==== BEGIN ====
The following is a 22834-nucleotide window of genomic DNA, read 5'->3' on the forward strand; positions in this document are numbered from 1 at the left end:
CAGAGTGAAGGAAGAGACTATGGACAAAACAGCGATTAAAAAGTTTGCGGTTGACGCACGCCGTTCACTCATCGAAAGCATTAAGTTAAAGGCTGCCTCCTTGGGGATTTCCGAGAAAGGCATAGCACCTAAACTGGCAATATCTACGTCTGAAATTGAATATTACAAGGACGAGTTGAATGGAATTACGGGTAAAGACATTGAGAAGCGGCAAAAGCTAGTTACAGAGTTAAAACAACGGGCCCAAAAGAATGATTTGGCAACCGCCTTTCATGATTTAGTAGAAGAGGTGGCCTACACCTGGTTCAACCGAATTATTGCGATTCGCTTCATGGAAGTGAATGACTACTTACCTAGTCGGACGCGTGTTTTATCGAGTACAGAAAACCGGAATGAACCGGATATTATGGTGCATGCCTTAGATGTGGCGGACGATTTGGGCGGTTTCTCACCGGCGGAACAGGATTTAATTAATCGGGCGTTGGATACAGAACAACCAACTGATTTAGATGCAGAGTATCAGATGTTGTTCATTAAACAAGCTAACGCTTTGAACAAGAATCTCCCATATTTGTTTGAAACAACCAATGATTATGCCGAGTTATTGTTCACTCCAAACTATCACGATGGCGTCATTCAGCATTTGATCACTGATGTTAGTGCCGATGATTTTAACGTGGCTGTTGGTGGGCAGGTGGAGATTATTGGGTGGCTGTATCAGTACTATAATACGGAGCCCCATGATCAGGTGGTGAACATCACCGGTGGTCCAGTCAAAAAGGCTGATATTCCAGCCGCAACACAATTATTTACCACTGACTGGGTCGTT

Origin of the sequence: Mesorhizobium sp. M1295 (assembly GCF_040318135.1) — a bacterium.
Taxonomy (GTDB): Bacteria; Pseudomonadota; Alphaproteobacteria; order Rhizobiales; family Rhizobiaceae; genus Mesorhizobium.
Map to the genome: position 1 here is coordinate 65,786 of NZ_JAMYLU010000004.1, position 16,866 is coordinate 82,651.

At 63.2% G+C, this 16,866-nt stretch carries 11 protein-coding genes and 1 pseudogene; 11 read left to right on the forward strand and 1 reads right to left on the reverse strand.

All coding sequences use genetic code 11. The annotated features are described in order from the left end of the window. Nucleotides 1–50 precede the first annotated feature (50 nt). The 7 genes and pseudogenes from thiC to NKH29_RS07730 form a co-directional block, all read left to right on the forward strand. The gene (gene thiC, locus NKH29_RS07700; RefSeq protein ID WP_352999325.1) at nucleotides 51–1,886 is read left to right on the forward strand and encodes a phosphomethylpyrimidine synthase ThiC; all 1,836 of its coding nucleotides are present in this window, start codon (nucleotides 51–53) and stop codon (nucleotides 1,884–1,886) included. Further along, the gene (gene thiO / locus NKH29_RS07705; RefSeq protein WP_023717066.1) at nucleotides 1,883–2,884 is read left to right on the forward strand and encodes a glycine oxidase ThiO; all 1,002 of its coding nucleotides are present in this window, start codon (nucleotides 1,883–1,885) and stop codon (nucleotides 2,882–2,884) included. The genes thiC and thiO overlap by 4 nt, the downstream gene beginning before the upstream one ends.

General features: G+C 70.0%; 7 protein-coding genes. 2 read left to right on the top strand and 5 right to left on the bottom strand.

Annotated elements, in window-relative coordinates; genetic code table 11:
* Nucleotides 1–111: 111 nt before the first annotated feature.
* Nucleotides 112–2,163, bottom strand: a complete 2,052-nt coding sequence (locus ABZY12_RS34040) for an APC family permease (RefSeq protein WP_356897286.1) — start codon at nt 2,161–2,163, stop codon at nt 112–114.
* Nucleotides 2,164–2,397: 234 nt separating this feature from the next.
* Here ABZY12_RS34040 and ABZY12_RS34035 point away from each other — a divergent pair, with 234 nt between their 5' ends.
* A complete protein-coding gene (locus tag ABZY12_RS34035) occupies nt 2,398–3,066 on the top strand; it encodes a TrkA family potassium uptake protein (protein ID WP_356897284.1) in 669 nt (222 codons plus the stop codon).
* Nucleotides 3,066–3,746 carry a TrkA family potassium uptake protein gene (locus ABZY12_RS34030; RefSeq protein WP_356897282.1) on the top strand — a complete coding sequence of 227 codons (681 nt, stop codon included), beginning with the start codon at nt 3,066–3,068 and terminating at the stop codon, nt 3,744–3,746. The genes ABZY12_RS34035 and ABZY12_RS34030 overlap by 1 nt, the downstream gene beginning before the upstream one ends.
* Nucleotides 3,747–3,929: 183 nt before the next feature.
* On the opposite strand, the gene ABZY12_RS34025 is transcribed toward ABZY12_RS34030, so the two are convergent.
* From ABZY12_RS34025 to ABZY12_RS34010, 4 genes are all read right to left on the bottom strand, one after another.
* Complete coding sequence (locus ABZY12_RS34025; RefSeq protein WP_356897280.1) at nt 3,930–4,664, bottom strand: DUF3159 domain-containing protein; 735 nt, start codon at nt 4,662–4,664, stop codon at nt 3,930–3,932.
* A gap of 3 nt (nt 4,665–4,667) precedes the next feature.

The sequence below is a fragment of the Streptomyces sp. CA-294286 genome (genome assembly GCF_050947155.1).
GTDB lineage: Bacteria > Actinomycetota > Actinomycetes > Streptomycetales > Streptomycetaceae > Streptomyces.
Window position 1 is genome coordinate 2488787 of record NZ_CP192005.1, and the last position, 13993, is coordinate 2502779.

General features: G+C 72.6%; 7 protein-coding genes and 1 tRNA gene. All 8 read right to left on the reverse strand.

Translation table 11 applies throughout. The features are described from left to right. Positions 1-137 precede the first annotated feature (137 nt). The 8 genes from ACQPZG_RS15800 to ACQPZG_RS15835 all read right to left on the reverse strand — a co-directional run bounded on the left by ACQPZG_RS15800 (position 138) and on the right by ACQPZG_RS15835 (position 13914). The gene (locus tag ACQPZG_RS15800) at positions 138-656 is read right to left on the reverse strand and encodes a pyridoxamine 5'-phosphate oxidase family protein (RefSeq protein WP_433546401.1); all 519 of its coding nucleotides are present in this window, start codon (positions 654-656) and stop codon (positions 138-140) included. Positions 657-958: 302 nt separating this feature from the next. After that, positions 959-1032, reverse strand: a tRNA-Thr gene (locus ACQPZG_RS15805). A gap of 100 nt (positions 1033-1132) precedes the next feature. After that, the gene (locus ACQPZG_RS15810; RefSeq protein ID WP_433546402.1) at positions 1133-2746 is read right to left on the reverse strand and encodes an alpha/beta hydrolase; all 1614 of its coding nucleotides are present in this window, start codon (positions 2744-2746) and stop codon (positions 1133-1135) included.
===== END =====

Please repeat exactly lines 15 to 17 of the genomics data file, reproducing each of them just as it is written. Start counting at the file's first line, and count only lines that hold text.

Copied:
* Nucleotides 3,066–3,746 carry a TrkA family potassium uptake protein gene (locus ABZY12_RS34030; RefSeq protein WP_356897282.1) on the top strand — a complete coding sequence of 227 codons (681 nt, stop codon included), beginning with the start codon at nt 3,066–3,068 and terminating at the stop codon, nt 3,744–3,746. The genes ABZY12_RS34035 and ABZY12_RS34030 overlap by 1 nt, the downstream gene beginning before the upstream one ends.
* Nucleotides 3,747–3,929: 183 nt before the next feature.
* On the opposite strand, the gene ABZY12_RS34025 is transcribed toward ABZY12_RS34030, so the two are convergent.